Spawned research around the network community

Self-similarity and long range dependence in

networks

- Vern Paxson and Sally Floyd, Wide-Area Traffic

The Failure of Poisson Modeling - Mark E. Crovella and Azer Bestavros,

Self-Similarity in World Wide Web Traffic

Evidence and Possible Causes - It shows that self-similarity in Web traffic can

be explained based on the underlying distribution

of transferred document sizes, the effects of

caching and user preference in file transfer, the

effect of user think time'', and the

superimposition of many such transfers in a local

area network. - A. Feldmann, A. C. Gilbert, W. Willinger, and T.

G. Kurtz, The Changing Nature of Network Traffic

Scaling Phenomena , - Mark Garrett and Walter Willinger, Analysis,

Modeling and Generation of Self-Similar VBR Video

Traffic - The paper shows that the marginal bandwidth

distribution can be described as being

heavy-tailed and that the video sequence itself

is long-range dependent and can be modeled using

a self-similar process - The paper presents a new source model for VBR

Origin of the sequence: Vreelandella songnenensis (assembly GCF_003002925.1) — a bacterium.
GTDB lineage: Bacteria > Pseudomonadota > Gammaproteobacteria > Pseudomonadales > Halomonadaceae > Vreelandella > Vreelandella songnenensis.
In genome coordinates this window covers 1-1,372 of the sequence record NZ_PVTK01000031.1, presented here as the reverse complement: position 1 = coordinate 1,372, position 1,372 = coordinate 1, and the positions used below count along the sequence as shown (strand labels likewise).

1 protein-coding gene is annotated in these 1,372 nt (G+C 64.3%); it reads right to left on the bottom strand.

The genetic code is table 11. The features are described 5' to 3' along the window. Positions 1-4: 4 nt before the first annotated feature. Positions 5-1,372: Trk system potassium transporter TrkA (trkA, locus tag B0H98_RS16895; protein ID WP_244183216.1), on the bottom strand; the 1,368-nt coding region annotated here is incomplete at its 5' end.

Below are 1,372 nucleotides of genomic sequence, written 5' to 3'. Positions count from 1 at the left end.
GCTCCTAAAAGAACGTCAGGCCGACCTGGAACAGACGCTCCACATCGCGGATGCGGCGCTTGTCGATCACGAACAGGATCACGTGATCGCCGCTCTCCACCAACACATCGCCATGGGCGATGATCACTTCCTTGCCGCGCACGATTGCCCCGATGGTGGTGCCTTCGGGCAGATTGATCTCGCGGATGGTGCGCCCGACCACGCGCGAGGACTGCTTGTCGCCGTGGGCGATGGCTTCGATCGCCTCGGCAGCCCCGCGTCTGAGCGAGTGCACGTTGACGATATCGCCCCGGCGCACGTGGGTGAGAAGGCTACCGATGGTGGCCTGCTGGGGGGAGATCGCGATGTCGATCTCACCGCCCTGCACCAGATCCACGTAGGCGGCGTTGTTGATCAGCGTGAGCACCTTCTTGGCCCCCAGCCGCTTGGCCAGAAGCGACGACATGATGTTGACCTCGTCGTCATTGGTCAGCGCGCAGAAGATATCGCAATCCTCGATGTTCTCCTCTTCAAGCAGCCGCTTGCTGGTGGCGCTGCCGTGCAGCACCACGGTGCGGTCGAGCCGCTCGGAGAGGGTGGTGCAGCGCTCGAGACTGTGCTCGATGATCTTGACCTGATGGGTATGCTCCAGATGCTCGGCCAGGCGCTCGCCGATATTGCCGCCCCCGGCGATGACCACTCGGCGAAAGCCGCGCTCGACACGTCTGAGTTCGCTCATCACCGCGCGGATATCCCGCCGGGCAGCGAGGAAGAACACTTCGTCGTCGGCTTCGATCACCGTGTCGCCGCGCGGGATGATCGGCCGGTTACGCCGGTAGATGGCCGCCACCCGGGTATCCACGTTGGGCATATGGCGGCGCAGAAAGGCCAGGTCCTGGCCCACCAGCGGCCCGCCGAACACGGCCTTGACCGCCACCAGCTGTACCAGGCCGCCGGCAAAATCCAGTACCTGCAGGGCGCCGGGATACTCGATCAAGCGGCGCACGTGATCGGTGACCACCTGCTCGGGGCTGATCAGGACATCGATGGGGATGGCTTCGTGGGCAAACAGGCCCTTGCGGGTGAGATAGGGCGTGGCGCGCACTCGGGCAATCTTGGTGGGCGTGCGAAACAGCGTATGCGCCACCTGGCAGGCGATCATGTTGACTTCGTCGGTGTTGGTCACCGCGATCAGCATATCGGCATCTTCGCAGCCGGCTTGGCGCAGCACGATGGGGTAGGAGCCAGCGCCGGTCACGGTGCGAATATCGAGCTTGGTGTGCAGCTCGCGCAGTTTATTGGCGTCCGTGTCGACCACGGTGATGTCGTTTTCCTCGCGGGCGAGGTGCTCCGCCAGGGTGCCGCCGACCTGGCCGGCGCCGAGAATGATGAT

video traffic and describes how it may be used to

generate VBR traffic synthetically.

Heavy tailed distributions in network traffic

- Gordon Irlam, Unix File Size Survey,
- Will Leland and Teun Ott, Load-balancing

Heuristics and Process Behavior, - Mor Harchol-Balter and Allen Downey, Exploiting

Process Lifetime Distributions for Dynamic Load

Balancing - Carlos Cunha, Azer Bestavros, Mark Crovella,

Characteristics of WWW Client-based Traces - This paper presents some of the first Web client

measurement ever made. It characterizes traces

taken using an instrumented version of Mosaic

from a university computer lab and shows that a

number of Web properties can be modeled using

heavy tailed distributions. - These properties include document size, user

requests for a document, and document popularity.